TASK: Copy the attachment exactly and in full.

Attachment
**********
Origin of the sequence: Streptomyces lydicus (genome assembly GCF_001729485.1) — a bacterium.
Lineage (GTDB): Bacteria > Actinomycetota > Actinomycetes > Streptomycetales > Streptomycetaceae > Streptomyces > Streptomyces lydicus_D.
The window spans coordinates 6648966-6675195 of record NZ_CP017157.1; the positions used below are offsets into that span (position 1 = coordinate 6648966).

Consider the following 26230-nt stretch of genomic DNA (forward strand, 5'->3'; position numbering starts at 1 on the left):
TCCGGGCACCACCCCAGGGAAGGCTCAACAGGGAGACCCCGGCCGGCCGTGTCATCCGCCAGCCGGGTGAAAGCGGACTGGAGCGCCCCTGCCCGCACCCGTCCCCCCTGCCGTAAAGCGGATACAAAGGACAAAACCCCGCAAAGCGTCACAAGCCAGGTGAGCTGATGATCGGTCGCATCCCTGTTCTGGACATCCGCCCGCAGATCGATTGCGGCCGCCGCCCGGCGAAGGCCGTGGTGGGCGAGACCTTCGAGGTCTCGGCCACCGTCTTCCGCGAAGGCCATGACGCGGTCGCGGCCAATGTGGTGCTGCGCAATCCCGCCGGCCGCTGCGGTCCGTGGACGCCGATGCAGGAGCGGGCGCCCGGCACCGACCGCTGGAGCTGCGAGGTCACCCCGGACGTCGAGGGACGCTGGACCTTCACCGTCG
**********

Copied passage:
Origin of the sequence: Streptomyces lydicus (genome assembly GCF_001729485.1) — a bacterium.
Lineage (GTDB): Bacteria > Actinomycetota > Actinomycetes > Streptomycetales > Streptomycetaceae > Streptomyces > Streptomyces lydicus_D.
The window spans coordinates 6648966-6675195 of record NZ_CP017157.1; the positions used below are offsets into that span (position 1 = coordinate 6648966).

Consider the following 26230-nt stretch of genomic DNA (forward strand, 5'->3'; position numbering starts at 1 on the left):
TCCGGGCACCACCCCAGGGAAGGCTCAACAGGGAGACCCCGGCCGGCCGTGTCATCCGCCAGCCGGGTGAAAGCGGACTGGAGCGCCCCTGCCCGCACCCGTCCCCCCTGCCGTAAAGCGGATACAAAGGACAAAACCCCGCAAAGCGTCACAAGCCAGGTGAGCTGATGATCGGTCGCATCCCTGTTCTGGACATCCGCCCGCAGATCGATTGCGGCCGCCGCCCGGCGAAGGCCGTGGTGGGCGAGACCTTCGAGGTCTCGGCCACCGTCTTCCGCGAAGGCCATGACGCGGTCGCGGCCAATGTGGTGCTGCGCAATCCCGCCGGCCGCTGCGGTCCGTGGACGCCGATGCAGGAGCGGGCGCCCGGCACCGACCGCTGGAGCTGCGAGGTCACCCCGGACGTCGAGGGACGCTGGACCTTCACCGTCG